"Cool live-action/animation blend lacks black-collar hanky panky"
Dir. Peter Care; writ. Chris Fuhrman (book), Jeff Stockwell (screenplay); feat. Kieran Culkin, Jena Malone, Emile Hirsch, Vincent D'Onofrio, Jodie Foster, Jake Richardson (R)
In the screen version of Altar Boys, newcomer Emile Hirsch plays Francis Doyle, the more sensitive half of a pair of mischief-prone best buds — fantasy-stoked rabble-rouser Tim Sullivan (Kieran Culkin) is the other — who basically live to goof off. The 14-year-olds experiment with pot, make noxious cocktails containing whatever booze they can siphon undetected from their parents' liquor cabinets, speculate about girls and sex, stage elaborate practical jokes, and draw comic books lampooning their rivalry with their perceived archenemy, geometry teacher and peg-legged priss Sister Assumpta (Foster). In lush, offbeat animated sequences illustrated by Spawn creator Todd McFarlane, she's depicted as a motorcycle-riding, habit-clad harridan called Nunzilla who torments the boys' superhero alter egos.
Since parents are scarce in Altar Boys, it's no wonder that Sister Assumpta provides a big honking authority figure for Tim and Francis to rebel against. To be fair, she does 86 Tim's copy of William Blake's Songs of Innocence and Songs of Experience after admonishing the verse-loving softie that Blake was a "dangerous thinker." Otherwise, it's unclear what the two have against Sister Assumpta — she's a sourpuss, sure, but a well-meaning one (a nice touch, considering their intense hatred of her). She's certainly more concerned with their welfare than is her ineffectual colleague, laid-back pastor and coach Father Casey (a wry D'Onofrio), who casually lights up a cigarette before dispensing vague advice to Francis about a moral quandary (which the cleric assumes, incorrectly, is sex-related) during a priest/altar boy heart-to-heart.
Sex does enter the picture, but not in a way you would expect, when burgeoning heartthrob Francis courts his cute, imaginative classmate Margie (Malone). The troubled lass harbors a shameful, Southern Gothic-style secret, the revelation of which doesn't add up to much, save for giving Altar Boys a slight melodramatic edge. Francis' escalating relationship with Margie creates a rift between him and the obsessive Tim, whose plans for revenge against Sister Assumpta become increasingly elaborate and bizarre. The scheme Tim ultimately cooks up — which involves feeding angel dust to a mountain lion housed in a local wildlife park, then transporting and releasing the crazed cat on school grounds — not only seems implausible but makes the characters seem impossibly boneheaded for attempting to carry it out. The plan has predictably tragic results, but the absurdity of the scheme undercuts the seriousness of its outcome.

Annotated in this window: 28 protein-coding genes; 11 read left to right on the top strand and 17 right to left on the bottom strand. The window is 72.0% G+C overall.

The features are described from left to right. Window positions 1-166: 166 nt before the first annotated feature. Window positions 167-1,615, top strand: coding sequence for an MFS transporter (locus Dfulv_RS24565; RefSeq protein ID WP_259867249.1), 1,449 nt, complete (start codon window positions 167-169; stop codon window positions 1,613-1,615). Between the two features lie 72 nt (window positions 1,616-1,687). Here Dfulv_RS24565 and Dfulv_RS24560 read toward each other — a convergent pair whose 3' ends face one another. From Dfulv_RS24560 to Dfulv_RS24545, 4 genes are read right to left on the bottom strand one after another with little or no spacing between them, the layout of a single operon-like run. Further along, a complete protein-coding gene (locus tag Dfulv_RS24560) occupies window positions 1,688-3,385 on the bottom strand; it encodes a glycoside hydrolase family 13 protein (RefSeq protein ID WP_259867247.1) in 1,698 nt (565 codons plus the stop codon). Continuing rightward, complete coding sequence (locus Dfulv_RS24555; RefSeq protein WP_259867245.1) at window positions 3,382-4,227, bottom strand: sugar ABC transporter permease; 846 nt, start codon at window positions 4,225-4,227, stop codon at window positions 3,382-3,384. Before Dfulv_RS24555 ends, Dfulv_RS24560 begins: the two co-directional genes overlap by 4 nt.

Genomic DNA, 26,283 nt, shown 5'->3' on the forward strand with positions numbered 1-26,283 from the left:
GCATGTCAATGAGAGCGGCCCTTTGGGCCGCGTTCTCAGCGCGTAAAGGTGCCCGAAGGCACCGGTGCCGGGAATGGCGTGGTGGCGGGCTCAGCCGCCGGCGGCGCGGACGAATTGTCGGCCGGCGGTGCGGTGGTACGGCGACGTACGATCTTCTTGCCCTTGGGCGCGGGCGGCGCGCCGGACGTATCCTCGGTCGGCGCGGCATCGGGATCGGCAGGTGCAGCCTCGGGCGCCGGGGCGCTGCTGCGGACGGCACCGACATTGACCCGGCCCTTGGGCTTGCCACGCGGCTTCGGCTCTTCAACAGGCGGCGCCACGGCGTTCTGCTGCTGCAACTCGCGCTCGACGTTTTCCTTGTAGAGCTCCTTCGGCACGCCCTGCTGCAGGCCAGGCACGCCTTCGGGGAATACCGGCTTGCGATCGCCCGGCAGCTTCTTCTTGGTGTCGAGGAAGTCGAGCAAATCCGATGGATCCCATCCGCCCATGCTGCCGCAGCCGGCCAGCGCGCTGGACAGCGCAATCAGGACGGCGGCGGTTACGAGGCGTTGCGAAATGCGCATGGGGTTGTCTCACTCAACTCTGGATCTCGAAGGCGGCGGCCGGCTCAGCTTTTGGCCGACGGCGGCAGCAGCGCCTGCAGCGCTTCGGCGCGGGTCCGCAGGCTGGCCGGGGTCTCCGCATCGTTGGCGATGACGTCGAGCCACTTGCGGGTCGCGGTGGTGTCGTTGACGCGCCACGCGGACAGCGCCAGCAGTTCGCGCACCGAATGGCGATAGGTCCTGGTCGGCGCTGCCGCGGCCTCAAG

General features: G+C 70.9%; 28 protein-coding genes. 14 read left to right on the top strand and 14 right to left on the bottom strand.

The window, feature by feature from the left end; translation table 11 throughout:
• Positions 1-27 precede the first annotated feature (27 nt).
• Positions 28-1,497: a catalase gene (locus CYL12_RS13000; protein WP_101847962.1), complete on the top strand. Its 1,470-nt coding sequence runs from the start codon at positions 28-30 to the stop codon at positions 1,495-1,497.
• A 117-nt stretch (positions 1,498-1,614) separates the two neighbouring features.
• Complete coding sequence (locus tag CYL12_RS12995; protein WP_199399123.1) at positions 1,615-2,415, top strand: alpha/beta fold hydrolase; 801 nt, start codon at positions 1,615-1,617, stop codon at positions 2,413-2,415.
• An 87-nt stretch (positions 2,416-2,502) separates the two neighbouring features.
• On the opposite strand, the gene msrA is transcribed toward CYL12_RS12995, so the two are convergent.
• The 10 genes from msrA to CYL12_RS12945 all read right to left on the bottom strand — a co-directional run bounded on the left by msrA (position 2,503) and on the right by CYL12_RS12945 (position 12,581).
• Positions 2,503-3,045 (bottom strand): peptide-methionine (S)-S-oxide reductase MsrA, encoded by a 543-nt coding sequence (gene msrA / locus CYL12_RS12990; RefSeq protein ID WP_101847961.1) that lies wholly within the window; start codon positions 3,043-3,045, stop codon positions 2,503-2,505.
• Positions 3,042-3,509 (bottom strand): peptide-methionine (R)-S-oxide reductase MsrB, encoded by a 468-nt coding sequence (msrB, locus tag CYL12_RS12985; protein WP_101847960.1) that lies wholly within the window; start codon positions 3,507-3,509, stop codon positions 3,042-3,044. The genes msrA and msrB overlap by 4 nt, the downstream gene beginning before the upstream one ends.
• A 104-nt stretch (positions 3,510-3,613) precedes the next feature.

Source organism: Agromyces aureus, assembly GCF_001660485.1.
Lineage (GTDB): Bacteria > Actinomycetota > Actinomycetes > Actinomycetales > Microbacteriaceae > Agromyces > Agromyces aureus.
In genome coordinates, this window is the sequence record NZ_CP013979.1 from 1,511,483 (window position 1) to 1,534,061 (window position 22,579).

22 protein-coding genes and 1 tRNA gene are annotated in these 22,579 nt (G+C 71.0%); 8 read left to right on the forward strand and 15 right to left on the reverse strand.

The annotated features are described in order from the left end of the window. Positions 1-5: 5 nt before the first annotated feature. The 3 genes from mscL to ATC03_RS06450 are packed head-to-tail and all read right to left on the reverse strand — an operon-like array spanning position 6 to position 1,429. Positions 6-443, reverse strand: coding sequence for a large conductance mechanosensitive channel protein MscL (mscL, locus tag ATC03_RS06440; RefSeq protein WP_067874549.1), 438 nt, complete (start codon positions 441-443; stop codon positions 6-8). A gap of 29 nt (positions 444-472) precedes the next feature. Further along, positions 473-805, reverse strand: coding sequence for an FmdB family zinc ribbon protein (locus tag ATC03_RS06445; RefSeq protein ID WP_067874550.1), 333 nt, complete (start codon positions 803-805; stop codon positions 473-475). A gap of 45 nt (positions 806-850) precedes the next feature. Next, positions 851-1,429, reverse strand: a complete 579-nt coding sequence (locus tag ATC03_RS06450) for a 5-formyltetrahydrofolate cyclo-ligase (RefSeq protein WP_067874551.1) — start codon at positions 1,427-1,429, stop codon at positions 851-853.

The best thing The Dangerous Lives of Altar Boys has going for it is its live-action/animation blend. The transition between the two isn't exactly smooth, but it's a fun, novel way of shaking up — and commenting on — the strangely dour narrative. Mainly, the 'toons in Altar Boys underscore the one thing likely to stick with you after the movie ends: the notion that fantasy not only provides a momentary escape from our daily lives, but helps us come to grips with all the heartbreaks, setbacks, and perplexities adulthood offers. - Adel Marley
"Mr. Deeds goes to ruin"
Dir. Steven Brill; writ. Tim Herlihy, based on 1936 screenplay by Robert Riskin and a story by Clarence Budington Kelland; feat. Adam Sandler, Winona Ryder, John Turturro, Steve Buscemi, Jared Harris, Peter Gallagher, Allen Covert, Conchata Ferrell (PG-13)
In the climax to Mr. Deeds, Longfellow Deeds (Sandler), virtuous antithesis to Gordon Gekko, addresses a meeting of predatory stockholders and convinces them of two things: Greed is no good and be true to your childhood ideals. Yet greed is the only explanation for why such talented actors as Winona Ryder, John Turturro, and Steve Buscemi signed on to this imbecilic project. (Publicity, rather than pay, probably induced the Rev. Al Sharpton to play himself, a sanctimonious clown). Steven Brill has vandalized Frank Capra's 1936 classic, Mr. Deeds Goes to Town, and the result is true to the childish ideas of current Hollywood accountants.
When a media magnate dies, his distant nephew, Deeds, inherits $40 billion. For the first time, Deeds leaves homely Mandrake Falls, New Hampshire (Vermont in the original), where he sells pizza and writes greeting-card verse. In New York City, righteous Deeds triumphs over corporate sharks and tabloid parasites. Wholesome rural values confront urban decadence, but the movie is muddled by a post-9/11 compulsion to depict New York as sacred Wonderland.
The high point of the witless humor is the concoction of pizza with peanut butter and Oreos; a low point comes when Deeds tosses seven cats from an apartment window. Effective satire requires knowledge, but, Mr. Deeds, oblivious to customs of country and city, exults in ignorance. Chicken parmigiana would not be on the menu of a chichi New York restaurant. Mr. Deeds should not be on the agenda of anyone who values subtlety, intelligence, and grace. - Steven G. Kellman